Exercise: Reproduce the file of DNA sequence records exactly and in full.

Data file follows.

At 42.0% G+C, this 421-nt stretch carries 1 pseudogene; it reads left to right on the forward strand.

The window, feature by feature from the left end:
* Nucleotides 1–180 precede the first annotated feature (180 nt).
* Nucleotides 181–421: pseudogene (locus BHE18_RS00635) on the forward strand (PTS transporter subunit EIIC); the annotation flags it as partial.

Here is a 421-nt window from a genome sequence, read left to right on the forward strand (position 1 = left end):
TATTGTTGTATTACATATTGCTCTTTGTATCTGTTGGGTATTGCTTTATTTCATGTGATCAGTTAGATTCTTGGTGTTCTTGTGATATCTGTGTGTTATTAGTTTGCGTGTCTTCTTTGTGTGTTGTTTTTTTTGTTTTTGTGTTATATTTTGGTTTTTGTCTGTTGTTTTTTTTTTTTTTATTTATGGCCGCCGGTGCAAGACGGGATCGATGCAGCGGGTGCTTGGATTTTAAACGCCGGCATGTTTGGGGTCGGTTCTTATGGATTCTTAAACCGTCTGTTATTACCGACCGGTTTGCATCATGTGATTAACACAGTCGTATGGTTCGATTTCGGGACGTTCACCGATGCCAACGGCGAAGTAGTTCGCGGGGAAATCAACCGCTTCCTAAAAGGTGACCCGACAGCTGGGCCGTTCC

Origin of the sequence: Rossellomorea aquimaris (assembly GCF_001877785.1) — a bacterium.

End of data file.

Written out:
At 42.0% G+C, this 421-nt stretch carries 1 pseudogene; it reads left to right on the forward strand.

The window, feature by feature from the left end:
* Nucleotides 1–180 precede the first annotated feature (180 nt).
* Nucleotides 181–421: pseudogene (locus BHE18_RS00635) on the forward strand (PTS transporter subunit EIIC); the annotation flags it as partial.

Here is a 421-nt window from a genome sequence, read left to right on the forward strand (position 1 = left end):
TATTGTTGTATTACATATTGCTCTTTGTATCTGTTGGGTATTGCTTTATTTCATGTGATCAGTTAGATTCTTGGTGTTCTTGTGATATCTGTGTGTTATTAGTTTGCGTGTCTTCTTTGTGTGTTGTTTTTTTTGTTTTTGTGTTATATTTTGGTTTTTGTCTGTTGTTTTTTTTTTTTTTATTTATGGCCGCCGGTGCAAGACGGGATCGATGCAGCGGGTGCTTGGATTTTAAACGCCGGCATGTTTGGGGTCGGTTCTTATGGATTCTTAAACCGTCTGTTATTACCGACCGGTTTGCATCATGTGATTAACACAGTCGTATGGTTCGATTTCGGGACGTTCACCGATGCCAACGGCGAAGTAGTTCGCGGGGAAATCAACCGCTTCCTAAAAGGTGACCCGACAGCTGGGCCGTTCC

Origin of the sequence: Rossellomorea aquimaris (assembly GCF_001877785.1) — a bacterium.